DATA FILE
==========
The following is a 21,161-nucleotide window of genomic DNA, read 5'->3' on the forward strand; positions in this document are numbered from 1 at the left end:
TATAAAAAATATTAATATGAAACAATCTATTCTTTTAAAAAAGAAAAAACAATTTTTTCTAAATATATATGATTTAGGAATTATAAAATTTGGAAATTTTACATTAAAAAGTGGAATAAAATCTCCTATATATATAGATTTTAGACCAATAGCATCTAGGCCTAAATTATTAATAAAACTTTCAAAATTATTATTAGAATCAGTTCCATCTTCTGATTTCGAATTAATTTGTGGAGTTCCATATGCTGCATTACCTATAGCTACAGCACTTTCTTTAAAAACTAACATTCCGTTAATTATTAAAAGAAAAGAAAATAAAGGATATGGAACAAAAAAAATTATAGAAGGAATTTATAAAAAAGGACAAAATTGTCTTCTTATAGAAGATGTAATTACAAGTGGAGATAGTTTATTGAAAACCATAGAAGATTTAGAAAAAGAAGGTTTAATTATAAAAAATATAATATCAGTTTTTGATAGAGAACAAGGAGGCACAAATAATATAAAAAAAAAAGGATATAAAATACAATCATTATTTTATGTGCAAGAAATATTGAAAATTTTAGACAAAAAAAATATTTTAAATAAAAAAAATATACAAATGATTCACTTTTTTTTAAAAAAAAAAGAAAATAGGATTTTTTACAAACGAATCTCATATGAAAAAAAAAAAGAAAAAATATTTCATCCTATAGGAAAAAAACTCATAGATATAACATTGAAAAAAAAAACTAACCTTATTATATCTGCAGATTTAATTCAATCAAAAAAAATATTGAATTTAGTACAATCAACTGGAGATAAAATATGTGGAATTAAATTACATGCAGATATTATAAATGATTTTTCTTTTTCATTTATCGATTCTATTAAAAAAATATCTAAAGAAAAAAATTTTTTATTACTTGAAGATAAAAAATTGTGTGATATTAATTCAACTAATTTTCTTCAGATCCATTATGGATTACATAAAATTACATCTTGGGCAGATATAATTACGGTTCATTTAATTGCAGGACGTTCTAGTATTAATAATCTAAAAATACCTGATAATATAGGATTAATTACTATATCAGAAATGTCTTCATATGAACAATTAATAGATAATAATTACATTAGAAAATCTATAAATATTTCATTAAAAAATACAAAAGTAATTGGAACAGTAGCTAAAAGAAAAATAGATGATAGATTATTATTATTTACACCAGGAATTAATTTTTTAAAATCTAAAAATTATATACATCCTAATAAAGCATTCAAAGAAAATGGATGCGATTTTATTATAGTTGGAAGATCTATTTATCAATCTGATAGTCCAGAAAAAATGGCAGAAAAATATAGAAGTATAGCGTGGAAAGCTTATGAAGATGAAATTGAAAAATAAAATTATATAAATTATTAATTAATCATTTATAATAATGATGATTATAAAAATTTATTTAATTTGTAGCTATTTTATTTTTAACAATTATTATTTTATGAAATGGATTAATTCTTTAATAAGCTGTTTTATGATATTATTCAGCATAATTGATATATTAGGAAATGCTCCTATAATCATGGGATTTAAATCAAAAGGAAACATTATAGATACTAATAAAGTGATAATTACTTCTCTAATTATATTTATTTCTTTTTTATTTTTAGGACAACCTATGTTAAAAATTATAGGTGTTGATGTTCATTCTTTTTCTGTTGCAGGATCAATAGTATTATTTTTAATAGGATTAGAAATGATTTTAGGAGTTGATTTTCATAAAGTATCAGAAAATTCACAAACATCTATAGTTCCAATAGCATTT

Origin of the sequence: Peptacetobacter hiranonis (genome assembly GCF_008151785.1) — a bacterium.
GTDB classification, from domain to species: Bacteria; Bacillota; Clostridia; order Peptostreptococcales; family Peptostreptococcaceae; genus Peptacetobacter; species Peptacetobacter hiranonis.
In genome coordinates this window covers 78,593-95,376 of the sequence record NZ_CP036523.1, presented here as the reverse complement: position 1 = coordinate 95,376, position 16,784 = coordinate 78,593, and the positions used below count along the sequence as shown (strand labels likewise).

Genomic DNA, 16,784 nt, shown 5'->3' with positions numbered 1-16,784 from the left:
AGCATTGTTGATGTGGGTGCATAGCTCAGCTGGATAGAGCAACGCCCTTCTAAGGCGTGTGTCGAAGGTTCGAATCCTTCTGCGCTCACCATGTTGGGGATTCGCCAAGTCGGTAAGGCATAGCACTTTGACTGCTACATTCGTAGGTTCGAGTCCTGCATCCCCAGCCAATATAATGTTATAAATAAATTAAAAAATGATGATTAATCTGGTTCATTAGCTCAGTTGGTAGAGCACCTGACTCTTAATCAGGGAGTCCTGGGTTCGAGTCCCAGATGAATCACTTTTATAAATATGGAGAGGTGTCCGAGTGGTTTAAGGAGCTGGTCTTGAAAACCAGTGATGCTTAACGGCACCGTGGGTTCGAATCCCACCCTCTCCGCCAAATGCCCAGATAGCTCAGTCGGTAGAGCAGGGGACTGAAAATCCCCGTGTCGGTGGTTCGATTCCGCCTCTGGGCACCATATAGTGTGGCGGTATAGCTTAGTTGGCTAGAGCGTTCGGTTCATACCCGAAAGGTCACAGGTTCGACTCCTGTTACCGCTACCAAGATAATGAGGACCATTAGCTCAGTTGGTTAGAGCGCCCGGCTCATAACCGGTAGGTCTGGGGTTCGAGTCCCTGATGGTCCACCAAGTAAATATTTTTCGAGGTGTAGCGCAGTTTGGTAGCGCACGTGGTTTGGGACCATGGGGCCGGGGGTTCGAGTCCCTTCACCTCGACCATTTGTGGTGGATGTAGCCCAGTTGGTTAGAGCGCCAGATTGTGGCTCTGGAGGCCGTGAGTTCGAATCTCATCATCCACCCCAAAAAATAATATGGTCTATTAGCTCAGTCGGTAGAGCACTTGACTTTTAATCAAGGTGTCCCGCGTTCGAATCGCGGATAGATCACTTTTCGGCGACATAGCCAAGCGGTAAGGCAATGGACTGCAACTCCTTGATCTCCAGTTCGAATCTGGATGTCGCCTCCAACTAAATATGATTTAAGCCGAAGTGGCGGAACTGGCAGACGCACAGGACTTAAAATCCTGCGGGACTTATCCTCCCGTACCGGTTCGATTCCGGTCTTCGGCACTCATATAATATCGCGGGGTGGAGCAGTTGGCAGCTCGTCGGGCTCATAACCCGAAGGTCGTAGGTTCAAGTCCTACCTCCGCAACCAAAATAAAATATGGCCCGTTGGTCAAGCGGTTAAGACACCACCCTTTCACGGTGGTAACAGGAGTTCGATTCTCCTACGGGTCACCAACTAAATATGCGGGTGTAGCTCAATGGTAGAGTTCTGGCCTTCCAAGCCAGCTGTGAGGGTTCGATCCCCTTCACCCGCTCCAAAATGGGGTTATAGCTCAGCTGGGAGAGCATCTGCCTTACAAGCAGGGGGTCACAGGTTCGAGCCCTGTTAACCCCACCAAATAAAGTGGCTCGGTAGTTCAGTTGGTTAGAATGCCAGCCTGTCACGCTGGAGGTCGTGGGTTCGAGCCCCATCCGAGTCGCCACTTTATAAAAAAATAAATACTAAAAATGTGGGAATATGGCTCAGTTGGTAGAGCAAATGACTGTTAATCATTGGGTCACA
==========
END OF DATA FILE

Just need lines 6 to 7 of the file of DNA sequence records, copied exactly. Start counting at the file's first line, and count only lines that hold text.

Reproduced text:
Genomic DNA, 16,784 nt, shown 5'->3' with positions numbered 1-16,784 from the left:
AGCATTGTTGATGTGGGTGCATAGCTCAGCTGGATAGAGCAACGCCCTTCTAAGGCGTGTGTCGAAGGTTCGAATCCTTCTGCGCTCACCATGTTGGGGATTCGCCAAGTCGGTAAGGCATAGCACTTTGACTGCTACATTCGTAGGTTCGAGTCCTGCATCCCCAGCCAATATAATGTTATAAATAAATTAAAAAATGATGATTAATCTGGTTCATTAGCTCAGTTGGTAGAGCACCTGACTCTTAATCAGGGAGTCCTGGGTTCGAGTCCCAGATGAATCACTTTTATAAATATGGAGAGGTGTCCGAGTGGTTTAAGGAGCTGGTCTTGAAAACCAGTGATGCTTAACGGCACCGTGGGTTCGAATCCCACCCTCTCCGCCAAATGCCCAGATAGCTCAGTCGGTAGAGCAGGGGACTGAAAATCCCCGTGTCGGTGGTTCGATTCCGCCTCTGGGCACCATATAGTGTGGCGGTATAGCTTAGTTGGCTAGAGCGTTCGGTTCATACCCGAAAGGTCACAGGTTCGACTCCTGTTACCGCTACCAAGATAATGAGGACCATTAGCTCAGTTGGTTAGAGCGCCCGGCTCATAACCGGTAGGTCTGGGGTTCGAGTCCCTGATGGTCCACCAAGTAAATATTTTTCGAGGTGTAGCGCAGTTTGGTAGCGCACGTGGTTTGGGACCATGGGGCCGGGGGTTCGAGTCCCTTCACCTCGACCATTTGTGGTGGATGTAGCCCAGTTGGTTAGAGCGCCAGATTGTGGCTCTGGAGGCCGTGAGTTCGAATCTCATCATCCACCCCAAAAAATAATATGGTCTATTAGCTCAGTCGGTAGAGCACTTGACTTTTAATCAAGGTGTCCCGCGTTCGAATCGCGGATAGATCACTTTTCGGCGACATAGCCAAGCGGTAAGGCAATGGACTGCAACTCCTTGATCTCCAGTTCGAATCTGGATGTCGCCTCCAACTAAATATGATTTAAGCCGAAGTGGCGGAACTGGCAGACGCACAGGACTTAAAATCCTGCGGGACTTATCCTCCCGTACCGGTTCGATTCCGGTCTTCGGCACTCATATAATATCGCGGGGTGGAGCAGTTGGCAGCTCGTCGGGCTCATAACCCGAAGGTCGTAGGTTCAAGTCCTACCTCCGCAACCAAAATAAAATATGGCCCGTTGGTCAAGCGGTTAAGACACCACCCTTTCACGGTGGTAACAGGAGTTCGATTCTCCTACGGGTCACCAACTAAATATGCGGGTGTAGCTCAATGGTAGAGTTCTGGCCTTCCAAGCCAGCTGTGAGGGTTCGATCCCCTTCACCCGCTCCAAAATGGGGTTATAGCTCAGCTGGGAGAGCATCTGCCTTACAAGCAGGGGGTCACAGGTTCGAGCCCTGTTAACCCCACCAAATAAAGTGGCTCGGTAGTTCAGTTGGTTAGAATGCCAGCCTGTCACGCTGGAGGTCGTGGGTTCGAGCCCCATCCGAGTCGCCACTTTATAAAAAAATAAATACTAAAAATGTGGGAATATGGCTCAGTTGGTAGAGCAAATGACTGTTAATCATTGGGTCACA